In the first and second part of this small series, we have discussed implementations that have flaws and can introduce side-effects to our data flow. We have learned how combining our streams and modeling our our data flow to yield a single result helped with solving the introduced problems.

In this third part of the series we want to talk about another advantage when modeling our streams in this manner, specifically in the context of an Angular application.

Composing data streams to yield a single result and leveraging the async pipe

Similar to the previous posts, we want to combine streams to retrieve from multiple entities. This time however, we make sure that the final product of our stream is our view model.

For this example we keep it rather simple and combine the request for a user object with the request for a list of roles in our system, so we can fill the view with a nicer representation than just a role id.

// Stream that emits an user object when the userId route param changes
const user$ = this.route.params.pipe(
  switchMap(({ userId }) => requestUser(userId)),
);

// Stream that emits a list of all role objects once
const roles$ = requestRoles();

// Combine both streams
const userAndRoles$ = combineLatest(user$, roles$);

// Transform combined result into UserView model
this.userView$ = userAndRoles$.pipe(
  // Create a UserView object containing the user's properties and its roles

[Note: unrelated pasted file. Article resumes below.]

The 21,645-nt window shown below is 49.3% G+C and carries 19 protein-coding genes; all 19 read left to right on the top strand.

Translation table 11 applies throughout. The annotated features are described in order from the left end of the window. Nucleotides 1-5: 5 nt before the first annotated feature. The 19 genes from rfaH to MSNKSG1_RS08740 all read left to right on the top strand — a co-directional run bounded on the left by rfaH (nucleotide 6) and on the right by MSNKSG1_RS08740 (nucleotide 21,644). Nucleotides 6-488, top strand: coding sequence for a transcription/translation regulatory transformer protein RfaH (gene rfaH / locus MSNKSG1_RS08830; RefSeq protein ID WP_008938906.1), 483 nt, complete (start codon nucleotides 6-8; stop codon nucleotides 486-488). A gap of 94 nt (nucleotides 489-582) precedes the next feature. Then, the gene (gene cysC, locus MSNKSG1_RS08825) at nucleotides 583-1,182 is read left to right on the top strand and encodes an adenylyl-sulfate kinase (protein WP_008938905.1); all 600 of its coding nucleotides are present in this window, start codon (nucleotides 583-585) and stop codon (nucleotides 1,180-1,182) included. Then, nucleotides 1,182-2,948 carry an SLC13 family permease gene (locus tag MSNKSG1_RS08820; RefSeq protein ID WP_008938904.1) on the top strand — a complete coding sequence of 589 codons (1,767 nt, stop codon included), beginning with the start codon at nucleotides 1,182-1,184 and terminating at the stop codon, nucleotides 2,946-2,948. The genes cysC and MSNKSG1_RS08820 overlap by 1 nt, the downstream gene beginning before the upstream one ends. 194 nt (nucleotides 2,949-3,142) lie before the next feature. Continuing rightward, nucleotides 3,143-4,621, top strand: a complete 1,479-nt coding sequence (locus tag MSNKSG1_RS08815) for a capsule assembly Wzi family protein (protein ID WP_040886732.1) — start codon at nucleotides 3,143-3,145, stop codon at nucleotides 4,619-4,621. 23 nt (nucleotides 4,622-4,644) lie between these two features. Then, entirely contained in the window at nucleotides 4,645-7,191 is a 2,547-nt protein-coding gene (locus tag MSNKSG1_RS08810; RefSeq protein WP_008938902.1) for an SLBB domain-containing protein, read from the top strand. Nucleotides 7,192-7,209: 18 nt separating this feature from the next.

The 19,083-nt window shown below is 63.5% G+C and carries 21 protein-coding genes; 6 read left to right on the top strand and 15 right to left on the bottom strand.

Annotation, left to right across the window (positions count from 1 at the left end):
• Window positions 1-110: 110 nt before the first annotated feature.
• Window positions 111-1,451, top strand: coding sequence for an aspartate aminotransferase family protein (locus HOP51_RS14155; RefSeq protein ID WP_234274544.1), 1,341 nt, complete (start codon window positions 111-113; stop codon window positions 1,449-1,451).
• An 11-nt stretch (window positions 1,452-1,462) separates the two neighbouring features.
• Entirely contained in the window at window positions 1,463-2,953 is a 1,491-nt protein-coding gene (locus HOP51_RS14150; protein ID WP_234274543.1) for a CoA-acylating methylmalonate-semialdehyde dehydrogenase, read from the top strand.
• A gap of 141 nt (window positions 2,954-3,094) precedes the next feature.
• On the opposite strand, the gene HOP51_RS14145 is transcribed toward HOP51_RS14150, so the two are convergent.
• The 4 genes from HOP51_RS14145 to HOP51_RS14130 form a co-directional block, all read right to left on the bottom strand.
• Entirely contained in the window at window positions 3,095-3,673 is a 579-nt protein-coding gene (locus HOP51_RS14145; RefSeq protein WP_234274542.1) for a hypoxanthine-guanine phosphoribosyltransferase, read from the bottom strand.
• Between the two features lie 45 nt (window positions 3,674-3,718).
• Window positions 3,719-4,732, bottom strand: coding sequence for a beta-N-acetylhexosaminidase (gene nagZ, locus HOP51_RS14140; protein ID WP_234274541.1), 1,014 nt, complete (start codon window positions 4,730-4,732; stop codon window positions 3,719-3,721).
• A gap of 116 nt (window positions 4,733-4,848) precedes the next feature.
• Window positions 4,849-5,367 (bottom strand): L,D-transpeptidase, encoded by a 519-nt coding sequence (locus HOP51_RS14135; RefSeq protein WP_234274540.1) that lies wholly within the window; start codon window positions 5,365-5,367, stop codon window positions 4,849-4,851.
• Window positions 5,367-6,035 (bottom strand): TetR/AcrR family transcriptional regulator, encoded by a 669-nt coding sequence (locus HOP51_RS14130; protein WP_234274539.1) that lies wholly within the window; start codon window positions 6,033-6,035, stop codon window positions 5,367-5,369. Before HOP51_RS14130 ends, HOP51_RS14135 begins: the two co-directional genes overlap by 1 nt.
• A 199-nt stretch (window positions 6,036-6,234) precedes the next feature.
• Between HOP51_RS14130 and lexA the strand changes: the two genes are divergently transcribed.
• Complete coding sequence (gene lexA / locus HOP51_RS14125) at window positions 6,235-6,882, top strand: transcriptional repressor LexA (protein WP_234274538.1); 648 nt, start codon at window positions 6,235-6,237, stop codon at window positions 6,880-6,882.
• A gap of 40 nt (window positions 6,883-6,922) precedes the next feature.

map(([user, roles]) => ({
    ...user,
    roles: resolveUserRoles(user, roles)
  }))
);

In the implementation above, we create two streams. One to request and emit a new user object when the userId route param changes, and one to emit a list of all roles once (technically, we could emit live updates of roles, too). We use the combineLatest operator which combines the latest emit of the given streams into a single emit. In our case this serves two purposes. First, once the user$ emits again, which happens when we change the route accordingly, the same pipeline runs and the view will be updated with the new user and its respective roles. Additionally, we cannot display the view until the roles are received. combineLatest will hold back on its emit, until both streams have produced a value.

Finally, we can now use the userView$ stream in our template and subscribe to it via the async pipe. This way we do not even have to handle subscriptions. Another advantage of using the async pipe is that we can easily switch our change detection strategy to OnPush as the template will only need to be updated when our stream emits.

<dl *ngIf="userView$ | async as userView">
  ...
</dl>

You can see this live on stackblitz.

Conclusion

In this series so far, we briefly discussed how combining our streams to yield a single result helps us eradicate potential side-effects. We now illustrated how following this principle can make working with streams in Angular applications easier, as the async pipe implicitly handles subscriptions for us. Ultimately, this comes with performance improvements, as we can make use of the OnPush change detection strategy.

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